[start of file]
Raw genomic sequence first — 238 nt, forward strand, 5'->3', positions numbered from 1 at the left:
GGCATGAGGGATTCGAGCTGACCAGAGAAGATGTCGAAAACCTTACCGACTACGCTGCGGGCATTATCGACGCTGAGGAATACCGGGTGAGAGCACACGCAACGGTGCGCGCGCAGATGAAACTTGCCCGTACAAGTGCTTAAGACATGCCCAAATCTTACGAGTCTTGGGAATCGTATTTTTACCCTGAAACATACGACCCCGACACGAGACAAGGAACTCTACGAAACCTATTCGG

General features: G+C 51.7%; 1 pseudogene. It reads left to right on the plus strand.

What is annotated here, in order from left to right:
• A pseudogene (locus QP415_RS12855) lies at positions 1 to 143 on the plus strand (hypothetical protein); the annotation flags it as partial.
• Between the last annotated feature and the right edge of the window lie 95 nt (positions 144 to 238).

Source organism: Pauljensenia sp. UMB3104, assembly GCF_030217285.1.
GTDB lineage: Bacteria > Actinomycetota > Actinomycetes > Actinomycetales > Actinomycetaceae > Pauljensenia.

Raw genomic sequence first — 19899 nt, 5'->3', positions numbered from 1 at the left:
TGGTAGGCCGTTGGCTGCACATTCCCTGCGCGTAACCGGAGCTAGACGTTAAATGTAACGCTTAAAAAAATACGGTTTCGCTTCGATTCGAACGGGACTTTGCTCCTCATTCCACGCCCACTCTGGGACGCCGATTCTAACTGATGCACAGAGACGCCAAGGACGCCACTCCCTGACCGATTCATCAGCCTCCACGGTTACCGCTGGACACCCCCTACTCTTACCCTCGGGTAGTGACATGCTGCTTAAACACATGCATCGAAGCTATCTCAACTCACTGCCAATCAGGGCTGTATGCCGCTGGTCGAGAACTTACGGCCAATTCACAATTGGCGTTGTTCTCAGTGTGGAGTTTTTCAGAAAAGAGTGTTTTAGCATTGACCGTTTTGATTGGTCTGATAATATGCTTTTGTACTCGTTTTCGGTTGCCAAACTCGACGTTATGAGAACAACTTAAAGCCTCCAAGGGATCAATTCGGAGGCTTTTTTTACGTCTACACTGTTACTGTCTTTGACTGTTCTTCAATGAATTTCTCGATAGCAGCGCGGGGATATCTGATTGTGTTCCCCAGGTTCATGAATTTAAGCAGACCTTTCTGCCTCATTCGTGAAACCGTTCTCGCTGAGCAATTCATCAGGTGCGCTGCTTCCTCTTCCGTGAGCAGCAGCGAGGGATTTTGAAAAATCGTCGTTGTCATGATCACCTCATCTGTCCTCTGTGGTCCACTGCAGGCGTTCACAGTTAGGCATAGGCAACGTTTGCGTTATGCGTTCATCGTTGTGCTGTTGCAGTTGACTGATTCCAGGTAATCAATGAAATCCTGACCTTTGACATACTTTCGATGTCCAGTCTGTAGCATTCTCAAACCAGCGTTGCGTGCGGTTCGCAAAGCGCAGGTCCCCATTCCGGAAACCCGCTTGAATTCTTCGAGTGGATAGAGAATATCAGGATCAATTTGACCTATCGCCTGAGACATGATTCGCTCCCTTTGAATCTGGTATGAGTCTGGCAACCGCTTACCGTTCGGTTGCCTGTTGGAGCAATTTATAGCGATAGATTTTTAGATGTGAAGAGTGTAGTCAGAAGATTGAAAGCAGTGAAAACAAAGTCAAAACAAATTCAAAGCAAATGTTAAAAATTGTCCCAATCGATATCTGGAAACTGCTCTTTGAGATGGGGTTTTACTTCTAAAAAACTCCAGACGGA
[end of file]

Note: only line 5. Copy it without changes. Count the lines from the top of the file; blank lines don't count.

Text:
• A pseudogene (locus QP415_RS12855) lies at positions 1 to 143 on the plus strand (hypothetical protein); the annotation flags it as partial.